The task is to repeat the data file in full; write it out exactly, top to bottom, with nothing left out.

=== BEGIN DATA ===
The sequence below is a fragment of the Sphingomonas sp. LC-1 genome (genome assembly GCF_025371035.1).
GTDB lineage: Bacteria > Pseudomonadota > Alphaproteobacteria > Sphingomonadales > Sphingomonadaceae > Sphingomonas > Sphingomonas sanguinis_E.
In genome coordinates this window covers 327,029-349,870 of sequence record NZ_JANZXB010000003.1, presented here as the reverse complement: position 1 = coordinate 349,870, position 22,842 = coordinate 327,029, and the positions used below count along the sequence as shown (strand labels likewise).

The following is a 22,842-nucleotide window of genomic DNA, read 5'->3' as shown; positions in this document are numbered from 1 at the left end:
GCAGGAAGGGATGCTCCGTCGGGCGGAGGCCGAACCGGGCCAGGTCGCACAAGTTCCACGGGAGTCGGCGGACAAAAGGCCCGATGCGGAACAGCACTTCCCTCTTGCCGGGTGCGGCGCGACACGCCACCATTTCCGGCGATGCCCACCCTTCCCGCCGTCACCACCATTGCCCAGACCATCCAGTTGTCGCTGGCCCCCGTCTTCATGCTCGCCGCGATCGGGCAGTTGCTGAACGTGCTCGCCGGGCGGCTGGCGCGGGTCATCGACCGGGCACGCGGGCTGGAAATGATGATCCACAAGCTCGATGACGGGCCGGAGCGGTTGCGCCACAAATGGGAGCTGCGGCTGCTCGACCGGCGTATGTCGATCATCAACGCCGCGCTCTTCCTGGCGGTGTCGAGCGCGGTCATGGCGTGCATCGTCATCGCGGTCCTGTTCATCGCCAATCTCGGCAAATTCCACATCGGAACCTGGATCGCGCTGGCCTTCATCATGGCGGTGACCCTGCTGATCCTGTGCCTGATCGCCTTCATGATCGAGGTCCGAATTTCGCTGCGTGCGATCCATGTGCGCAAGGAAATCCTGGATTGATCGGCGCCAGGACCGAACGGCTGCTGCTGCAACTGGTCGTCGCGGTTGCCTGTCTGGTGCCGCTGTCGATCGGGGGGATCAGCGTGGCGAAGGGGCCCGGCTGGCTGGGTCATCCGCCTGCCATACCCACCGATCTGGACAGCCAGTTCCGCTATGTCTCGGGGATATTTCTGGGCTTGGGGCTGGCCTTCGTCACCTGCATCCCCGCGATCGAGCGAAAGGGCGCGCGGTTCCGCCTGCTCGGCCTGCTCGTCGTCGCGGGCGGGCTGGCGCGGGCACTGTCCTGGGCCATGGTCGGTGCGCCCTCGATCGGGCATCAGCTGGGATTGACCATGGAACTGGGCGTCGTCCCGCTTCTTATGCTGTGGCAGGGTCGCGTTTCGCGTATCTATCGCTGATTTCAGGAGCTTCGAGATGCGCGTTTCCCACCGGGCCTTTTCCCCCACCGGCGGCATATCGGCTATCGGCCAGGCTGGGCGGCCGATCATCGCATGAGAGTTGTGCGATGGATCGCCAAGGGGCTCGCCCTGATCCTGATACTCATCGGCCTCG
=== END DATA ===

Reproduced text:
The sequence below is a fragment of the Sphingomonas sp. LC-1 genome (genome assembly GCF_025371035.1).
GTDB lineage: Bacteria > Pseudomonadota > Alphaproteobacteria > Sphingomonadales > Sphingomonadaceae > Sphingomonas > Sphingomonas sanguinis_E.
In genome coordinates this window covers 327,029-349,870 of sequence record NZ_JANZXB010000003.1, presented here as the reverse complement: position 1 = coordinate 349,870, position 22,842 = coordinate 327,029, and the positions used below count along the sequence as shown (strand labels likewise).

The following is a 22,842-nucleotide window of genomic DNA, read 5'->3' as shown; positions in this document are numbered from 1 at the left end:
GCAGGAAGGGATGCTCCGTCGGGCGGAGGCCGAACCGGGCCAGGTCGCACAAGTTCCACGGGAGTCGGCGGACAAAAGGCCCGATGCGGAACAGCACTTCCCTCTTGCCGGGTGCGGCGCGACACGCCACCATTTCCGGCGATGCCCACCCTTCCCGCCGTCACCACCATTGCCCAGACCATCCAGTTGTCGCTGGCCCCCGTCTTCATGCTCGCCGCGATCGGGCAGTTGCTGAACGTGCTCGCCGGGCGGCTGGCGCGGGTCATCGACCGGGCACGCGGGCTGGAAATGATGATCCACAAGCTCGATGACGGGCCGGAGCGGTTGCGCCACAAATGGGAGCTGCGGCTGCTCGACCGGCGTATGTCGATCATCAACGCCGCGCTCTTCCTGGCGGTGTCGAGCGCGGTCATGGCGTGCATCGTCATCGCGGTCCTGTTCATCGCCAATCTCGGCAAATTCCACATCGGAACCTGGATCGCGCTGGCCTTCATCATGGCGGTGACCCTGCTGATCCTGTGCCTGATCGCCTTCATGATCGAGGTCCGAATTTCGCTGCGTGCGATCCATGTGCGCAAGGAAATCCTGGATTGATCGGCGCCAGGACCGAACGGCTGCTGCTGCAACTGGTCGTCGCGGTTGCCTGTCTGGTGCCGCTGTCGATCGGGGGGATCAGCGTGGCGAAGGGGCCCGGCTGGCTGGGTCATCCGCCTGCCATACCCACCGATCTGGACAGCCAGTTCCGCTATGTCTCGGGGATATTTCTGGGCTTGGGGCTGGCCTTCGTCACCTGCATCCCCGCGATCGAGCGAAAGGGCGCGCGGTTCCGCCTGCTCGGCCTGCTCGTCGTCGCGGGCGGGCTGGCGCGGGCACTGTCCTGGGCCATGGTCGGTGCGCCCTCGATCGGGCATCAGCTGGGATTGACCATGGAACTGGGCGTCGTCCCGCTTCTTATGCTGTGGCAGGGTCGCGTTTCGCGTATCTATCGCTGATTTCAGGAGCTTCGAGATGCGCGTTTCCCACCGGGCCTTTTCCCCCACCGGCGGCATATCGGCTATCGGCCAGGCTGGGCGGCCGATCATCGCATGAGAGTTGTGCGATGGATCGCCAAGGGGCTCGCCCTGATCCTGATACTCATCGGCCTCG